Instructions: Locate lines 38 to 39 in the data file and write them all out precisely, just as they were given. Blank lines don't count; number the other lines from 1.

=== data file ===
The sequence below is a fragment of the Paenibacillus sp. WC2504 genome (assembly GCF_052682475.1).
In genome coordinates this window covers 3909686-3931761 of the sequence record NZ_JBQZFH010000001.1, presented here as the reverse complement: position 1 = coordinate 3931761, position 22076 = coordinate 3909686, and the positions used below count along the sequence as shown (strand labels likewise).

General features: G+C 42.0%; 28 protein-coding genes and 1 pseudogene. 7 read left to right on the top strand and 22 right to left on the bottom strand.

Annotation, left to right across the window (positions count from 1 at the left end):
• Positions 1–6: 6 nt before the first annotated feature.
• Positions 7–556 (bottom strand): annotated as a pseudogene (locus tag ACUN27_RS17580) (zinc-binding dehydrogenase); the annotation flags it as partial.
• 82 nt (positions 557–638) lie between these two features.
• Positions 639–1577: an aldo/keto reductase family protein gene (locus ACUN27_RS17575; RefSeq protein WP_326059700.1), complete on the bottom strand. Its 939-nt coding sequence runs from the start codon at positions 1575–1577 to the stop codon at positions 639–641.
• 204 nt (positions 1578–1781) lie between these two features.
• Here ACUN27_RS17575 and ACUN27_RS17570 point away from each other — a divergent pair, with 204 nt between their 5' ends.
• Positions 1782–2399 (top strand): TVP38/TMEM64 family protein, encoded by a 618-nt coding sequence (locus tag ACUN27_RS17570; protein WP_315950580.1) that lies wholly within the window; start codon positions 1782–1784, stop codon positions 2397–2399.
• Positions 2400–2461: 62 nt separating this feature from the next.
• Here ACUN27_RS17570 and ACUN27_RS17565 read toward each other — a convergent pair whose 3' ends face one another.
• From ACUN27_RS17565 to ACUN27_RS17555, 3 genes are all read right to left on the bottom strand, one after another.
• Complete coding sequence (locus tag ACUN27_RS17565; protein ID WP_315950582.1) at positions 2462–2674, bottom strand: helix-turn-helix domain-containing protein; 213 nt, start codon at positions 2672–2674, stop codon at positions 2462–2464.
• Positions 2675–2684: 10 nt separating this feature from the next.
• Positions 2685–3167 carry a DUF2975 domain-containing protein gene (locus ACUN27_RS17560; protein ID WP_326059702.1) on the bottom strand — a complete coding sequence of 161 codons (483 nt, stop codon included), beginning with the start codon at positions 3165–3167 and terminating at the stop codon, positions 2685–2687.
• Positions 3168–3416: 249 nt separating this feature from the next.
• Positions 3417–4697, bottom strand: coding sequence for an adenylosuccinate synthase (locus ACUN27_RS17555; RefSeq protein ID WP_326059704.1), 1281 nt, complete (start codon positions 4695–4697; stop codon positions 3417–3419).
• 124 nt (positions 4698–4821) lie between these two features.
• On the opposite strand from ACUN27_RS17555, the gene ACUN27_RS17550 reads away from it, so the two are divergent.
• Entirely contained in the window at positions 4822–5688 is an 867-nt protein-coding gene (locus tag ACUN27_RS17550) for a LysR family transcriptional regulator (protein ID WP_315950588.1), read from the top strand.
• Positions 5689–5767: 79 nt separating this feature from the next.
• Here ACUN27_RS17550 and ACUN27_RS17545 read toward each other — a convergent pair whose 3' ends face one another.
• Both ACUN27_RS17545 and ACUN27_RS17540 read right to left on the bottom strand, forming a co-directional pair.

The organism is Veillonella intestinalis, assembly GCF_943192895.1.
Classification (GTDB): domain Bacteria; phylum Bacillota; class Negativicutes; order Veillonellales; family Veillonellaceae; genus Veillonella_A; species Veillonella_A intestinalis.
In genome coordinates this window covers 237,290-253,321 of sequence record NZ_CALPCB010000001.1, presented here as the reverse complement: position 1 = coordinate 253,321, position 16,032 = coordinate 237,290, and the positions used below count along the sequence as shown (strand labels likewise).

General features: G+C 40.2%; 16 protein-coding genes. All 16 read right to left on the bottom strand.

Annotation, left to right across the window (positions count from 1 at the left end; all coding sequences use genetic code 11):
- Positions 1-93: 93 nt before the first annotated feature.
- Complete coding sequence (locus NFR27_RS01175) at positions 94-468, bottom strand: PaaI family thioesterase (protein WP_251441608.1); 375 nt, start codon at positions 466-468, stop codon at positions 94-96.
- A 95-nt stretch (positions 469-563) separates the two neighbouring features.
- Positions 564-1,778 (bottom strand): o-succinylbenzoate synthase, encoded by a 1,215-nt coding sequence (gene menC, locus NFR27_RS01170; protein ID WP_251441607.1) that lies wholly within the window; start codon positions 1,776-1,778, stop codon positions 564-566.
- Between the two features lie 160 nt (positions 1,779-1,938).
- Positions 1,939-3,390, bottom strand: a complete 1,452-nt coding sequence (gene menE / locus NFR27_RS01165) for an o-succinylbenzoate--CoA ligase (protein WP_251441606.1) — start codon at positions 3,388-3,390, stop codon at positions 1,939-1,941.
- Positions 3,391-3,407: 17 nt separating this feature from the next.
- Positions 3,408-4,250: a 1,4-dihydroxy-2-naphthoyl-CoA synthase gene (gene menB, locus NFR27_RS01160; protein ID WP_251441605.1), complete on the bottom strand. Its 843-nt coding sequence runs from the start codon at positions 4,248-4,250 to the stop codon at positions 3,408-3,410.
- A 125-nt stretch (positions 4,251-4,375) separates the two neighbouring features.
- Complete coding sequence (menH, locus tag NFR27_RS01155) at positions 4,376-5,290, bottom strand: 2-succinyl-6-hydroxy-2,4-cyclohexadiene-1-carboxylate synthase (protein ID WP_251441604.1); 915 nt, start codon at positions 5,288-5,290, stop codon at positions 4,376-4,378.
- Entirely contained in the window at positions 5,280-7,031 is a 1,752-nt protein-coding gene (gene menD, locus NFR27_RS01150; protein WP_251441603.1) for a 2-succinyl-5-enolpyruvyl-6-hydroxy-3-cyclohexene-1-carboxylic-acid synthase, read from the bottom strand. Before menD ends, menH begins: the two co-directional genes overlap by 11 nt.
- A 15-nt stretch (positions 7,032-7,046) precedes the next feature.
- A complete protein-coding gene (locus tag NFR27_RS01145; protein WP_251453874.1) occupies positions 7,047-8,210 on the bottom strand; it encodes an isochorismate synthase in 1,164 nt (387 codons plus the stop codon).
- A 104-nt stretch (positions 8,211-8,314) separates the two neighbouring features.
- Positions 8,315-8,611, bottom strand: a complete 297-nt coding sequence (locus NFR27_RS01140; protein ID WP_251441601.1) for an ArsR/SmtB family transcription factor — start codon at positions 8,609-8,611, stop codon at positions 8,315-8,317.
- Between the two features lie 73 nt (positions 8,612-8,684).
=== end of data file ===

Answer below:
- Positions 3,408-4,250: a 1,4-dihydroxy-2-naphthoyl-CoA synthase gene (gene menB, locus NFR27_RS01160; protein ID WP_251441605.1), complete on the bottom strand. Its 843-nt coding sequence runs from the start codon at positions 4,248-4,250 to the stop codon at positions 3,408-3,410.
- A 125-nt stretch (positions 4,251-4,375) separates the two neighbouring features.